The recipients should consider requesting assistance from local and state health departments in its recruitment efforts. In addition, the recipient should engage community organizations to assist in conducting outreach about the study and recruitment of participants and consider establishing a community assistance panel (CAP). The CAP could provide comments on any additional investigator-initiated research questions and hypotheses and facilitate the involvement of the affected community in decisions related to outreach about the study, participant recruitment strategies, and study logistics. The CAP could also assist the recipient in the dissemination of study findings to the community.

In total, ATSDR seeks to enroll at least 8,000 participants (6,000 adults and 2,000 children and their parents) from communities exposed to PFAS-contaminated drinking water over the first three years of the five-year cooperative agreement program. Annualized estimates are 2,667 participants (2,000 adults and 667 children). To restrict this study to drinking water exposures, adults occupationally exposed to PFAS will not be eligible for the study (e.g., ever firefighters or ever workers in an Start Printed Page 16859industry using PFAS chemicals in its manufacturing process). Likewise, children whose birth mothers were occupationally exposed will not be eligible. ATSDR assumes that 5 percent of the people who volunteer will not meet eligibility requirements; therefore, a total of 8,400 people will be screened. To complete the data collection in three years, annualized estimates for eligibility screening are 2,800 people (2,100 adults and 700 children) and an annual time burden of 467 hours. The recipients will provide appointment reminder calls for each eligible person who agrees to be enrolled (n = 2,667 per year) for a time burden of 222 hours per year.

At enrollment, each recipient will obtain adult consent, parental permission, and child assent before data collection begins. For each participant, the recipient will take body measures, collect blood samples to measure PFAS serum levels and several effect biomarkers such as lipids, and thyroid, kidney, immune and liver function. The recipient will also obtain urine samples from participants to measure PFAS levels and kidney function biomarkers. The study will archive leftover serum and urine samples for additional analyses of PFAS chemicals and specific effect biomarkers. The National Center for Environmental Health (NCEH) laboratory will perform blood and urine PFAS analyses for all Multi-site Study participants. Thus, issues of inter-laboratory variability for exposure measures will be eliminated.

Adult participants and a parent of child participants will complete a questionnaire that includes residential history, medical history, occupational history, and water consumption habits (n=2,000 adults and 667 children per year). Ideally, the parent will be the child's birth mother, as ATSDR will ask details about the child's exposure, pregnancy, and breastfeeding history.

For purposes of time burden estimation, ATSDR assumes that 20 percent of parents will also enroll as adults and can take the child short form questionnaire (n=133 per year); therefore, 534 parents will take the child long form questionnaire per year. Parents and children, with administration by trained professionals, will also complete neurobehavioral assessments of the child's attention and behaviors (n=667 per year).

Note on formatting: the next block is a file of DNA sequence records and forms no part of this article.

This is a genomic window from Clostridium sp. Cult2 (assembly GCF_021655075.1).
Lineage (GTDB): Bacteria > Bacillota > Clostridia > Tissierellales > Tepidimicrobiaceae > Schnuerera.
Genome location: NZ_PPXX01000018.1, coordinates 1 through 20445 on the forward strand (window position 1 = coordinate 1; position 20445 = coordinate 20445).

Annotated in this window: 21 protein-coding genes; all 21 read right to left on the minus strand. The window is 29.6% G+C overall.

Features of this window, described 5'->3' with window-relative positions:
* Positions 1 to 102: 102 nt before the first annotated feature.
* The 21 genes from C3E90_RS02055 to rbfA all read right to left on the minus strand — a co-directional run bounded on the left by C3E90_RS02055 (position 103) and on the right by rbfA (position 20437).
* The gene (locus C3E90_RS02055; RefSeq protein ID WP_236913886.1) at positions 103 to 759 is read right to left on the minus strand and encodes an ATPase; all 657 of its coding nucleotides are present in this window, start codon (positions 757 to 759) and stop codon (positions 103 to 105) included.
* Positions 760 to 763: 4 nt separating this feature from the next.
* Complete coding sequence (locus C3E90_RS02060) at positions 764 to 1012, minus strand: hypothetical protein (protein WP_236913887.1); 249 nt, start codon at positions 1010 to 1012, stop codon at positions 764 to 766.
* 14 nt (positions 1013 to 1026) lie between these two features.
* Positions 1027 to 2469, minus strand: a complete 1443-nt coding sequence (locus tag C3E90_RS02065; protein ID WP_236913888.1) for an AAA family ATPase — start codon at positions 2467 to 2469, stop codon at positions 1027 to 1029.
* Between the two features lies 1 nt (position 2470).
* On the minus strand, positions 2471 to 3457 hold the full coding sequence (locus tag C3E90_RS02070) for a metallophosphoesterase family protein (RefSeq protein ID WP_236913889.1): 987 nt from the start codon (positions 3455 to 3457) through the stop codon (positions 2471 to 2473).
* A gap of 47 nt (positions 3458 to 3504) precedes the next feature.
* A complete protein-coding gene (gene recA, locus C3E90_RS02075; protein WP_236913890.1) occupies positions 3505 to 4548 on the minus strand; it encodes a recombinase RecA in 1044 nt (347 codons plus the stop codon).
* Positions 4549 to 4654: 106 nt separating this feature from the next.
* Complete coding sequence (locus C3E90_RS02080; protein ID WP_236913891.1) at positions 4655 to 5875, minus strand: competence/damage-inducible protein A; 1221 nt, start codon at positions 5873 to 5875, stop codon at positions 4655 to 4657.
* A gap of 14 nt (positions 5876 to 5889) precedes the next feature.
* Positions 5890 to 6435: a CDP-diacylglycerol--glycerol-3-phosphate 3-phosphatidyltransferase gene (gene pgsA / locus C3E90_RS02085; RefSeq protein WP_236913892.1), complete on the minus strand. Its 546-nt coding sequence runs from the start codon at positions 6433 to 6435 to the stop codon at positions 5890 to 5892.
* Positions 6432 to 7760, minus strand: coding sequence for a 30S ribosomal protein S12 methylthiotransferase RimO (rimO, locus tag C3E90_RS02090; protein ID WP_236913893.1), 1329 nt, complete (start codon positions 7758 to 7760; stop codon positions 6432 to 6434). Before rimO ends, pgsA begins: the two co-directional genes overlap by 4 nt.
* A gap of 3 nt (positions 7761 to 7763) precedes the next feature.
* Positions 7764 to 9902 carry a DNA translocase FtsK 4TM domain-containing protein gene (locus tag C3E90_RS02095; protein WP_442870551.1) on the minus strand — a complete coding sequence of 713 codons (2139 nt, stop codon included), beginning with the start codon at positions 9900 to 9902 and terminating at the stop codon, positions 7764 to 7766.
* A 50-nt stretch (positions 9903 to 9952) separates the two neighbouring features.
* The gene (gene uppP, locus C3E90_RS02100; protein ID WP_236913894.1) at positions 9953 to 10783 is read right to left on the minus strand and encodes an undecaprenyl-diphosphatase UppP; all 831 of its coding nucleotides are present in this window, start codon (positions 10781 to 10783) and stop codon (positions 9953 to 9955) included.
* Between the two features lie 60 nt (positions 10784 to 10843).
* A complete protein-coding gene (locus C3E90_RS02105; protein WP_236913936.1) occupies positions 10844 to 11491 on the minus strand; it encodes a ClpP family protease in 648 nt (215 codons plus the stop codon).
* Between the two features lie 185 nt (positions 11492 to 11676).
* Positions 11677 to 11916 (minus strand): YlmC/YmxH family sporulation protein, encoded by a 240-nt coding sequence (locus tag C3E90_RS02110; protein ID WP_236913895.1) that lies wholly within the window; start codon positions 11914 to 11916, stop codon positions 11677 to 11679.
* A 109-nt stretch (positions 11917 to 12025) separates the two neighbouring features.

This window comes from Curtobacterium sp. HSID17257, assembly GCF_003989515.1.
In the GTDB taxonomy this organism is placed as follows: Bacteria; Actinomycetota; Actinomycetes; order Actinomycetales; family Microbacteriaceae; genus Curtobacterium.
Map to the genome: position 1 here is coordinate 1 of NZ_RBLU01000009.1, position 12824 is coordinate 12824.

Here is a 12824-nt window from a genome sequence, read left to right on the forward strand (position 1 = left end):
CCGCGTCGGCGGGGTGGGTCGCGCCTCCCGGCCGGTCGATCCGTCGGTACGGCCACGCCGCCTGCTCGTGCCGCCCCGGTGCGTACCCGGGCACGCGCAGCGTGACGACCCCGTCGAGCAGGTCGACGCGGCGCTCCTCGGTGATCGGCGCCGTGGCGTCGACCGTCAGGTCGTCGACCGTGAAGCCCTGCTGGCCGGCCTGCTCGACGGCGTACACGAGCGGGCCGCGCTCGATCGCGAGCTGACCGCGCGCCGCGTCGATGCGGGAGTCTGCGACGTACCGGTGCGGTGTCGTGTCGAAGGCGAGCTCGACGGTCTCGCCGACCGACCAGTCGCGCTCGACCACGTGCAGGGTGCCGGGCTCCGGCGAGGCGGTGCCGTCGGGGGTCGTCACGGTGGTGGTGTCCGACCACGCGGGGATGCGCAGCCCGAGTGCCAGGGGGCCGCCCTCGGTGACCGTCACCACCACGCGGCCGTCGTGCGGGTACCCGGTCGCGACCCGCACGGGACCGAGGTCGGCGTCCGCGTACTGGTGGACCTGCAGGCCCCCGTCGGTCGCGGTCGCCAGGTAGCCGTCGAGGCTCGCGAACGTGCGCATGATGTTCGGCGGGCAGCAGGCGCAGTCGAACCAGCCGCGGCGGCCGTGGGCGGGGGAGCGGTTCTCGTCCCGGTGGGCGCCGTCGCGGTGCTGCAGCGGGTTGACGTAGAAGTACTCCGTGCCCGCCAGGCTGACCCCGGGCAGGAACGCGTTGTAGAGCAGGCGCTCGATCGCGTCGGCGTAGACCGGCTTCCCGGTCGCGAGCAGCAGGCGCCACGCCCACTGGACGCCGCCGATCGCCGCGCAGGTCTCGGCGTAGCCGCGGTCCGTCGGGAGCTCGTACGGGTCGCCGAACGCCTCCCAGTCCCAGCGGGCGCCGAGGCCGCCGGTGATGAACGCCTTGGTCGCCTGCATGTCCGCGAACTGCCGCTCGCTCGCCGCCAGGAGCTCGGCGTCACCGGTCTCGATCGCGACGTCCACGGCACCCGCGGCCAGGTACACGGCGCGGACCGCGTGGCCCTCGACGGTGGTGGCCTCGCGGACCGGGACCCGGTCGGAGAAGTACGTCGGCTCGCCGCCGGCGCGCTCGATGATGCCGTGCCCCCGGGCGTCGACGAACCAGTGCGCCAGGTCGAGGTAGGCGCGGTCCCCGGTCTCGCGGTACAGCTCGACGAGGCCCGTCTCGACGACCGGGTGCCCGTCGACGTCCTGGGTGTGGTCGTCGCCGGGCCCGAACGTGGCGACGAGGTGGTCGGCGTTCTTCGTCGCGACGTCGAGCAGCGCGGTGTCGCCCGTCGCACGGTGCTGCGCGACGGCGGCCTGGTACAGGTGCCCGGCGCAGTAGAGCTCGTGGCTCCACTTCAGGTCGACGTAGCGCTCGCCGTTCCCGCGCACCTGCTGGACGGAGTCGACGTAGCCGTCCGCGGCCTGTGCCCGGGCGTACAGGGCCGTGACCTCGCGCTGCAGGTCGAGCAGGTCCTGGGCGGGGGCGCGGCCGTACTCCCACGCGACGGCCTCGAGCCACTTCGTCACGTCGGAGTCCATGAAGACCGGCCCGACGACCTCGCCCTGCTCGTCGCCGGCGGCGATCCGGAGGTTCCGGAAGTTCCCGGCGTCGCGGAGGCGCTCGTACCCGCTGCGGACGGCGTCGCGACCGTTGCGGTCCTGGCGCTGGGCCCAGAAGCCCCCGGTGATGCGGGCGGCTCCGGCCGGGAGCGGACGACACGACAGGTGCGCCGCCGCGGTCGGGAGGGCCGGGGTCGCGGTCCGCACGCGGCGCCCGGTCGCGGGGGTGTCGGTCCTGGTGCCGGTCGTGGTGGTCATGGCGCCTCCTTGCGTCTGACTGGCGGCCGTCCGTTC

To facilitate access to medical and school records, each recipient will reach out to local medical societies, public school systems, and private schools, to enlist their cooperation with the study. The recipient will ask for permission to abstract participants' medical records to confirm self-reported health outcomes. The recipient will also seek permission to abstract and compare children's school records to their behavioral assessment results. Based on ATSDR's experience from the Pease proof of concept study, ATSDR estimates that it will take 48 education specialists and 150 adult and 50 pediatric medical record specialists to complete record abstractions across all study sites. Given the goal to enroll at least 2,000 adults and 667 children per year, the annual time burden for medical and educational record abstraction is estimated to be 1,091 hours.

The total annualized time burden requested is 5,269 hours. There is no cost to the respondents other than their time.

Estimated Annualized Burden Hours

Type of respondentsForm nameNumber of respondentsNumber of responses per respondentAverage burden per response (in hours)Total burden (in hours)
Multi-site Study ParticipantsEligibility Screening Script2,800110/60467
Appointment Reminder Telephone Script2,66715/60222
Update Contact Information Hardcopy Form2,66715/60222
Medication List2,66713/60133
Body and Blood Pressure Measures Form2,66715/60222
Blood Draw and Urine Collection Form2,667110/60444
Adult Questionnaire2,000130/601,000
Child Questionnaire—Long Form537130/60268
Child Questionnaire—Short Form133115/6033
Parent Neurobehavioral Test Battery667115/60167
Child Neurobehavioral Test Battery667190/601,000
Education SpecialistsChild School Record Abstraction Form481420/60224
Medical Record SpecialistsMedical Record Abstraction Form—Adult1501320/60650
Medical Record Abstraction Form—Child501320/60217
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Jeffrey M. Zirger,

Lead, Information Collection Review Office, Office of Scientific Integrity, Office of Science, Centers for Disease Control and Prevention.

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[FR Doc. 2019-08150 Filed 4-22-19; 8:45 am]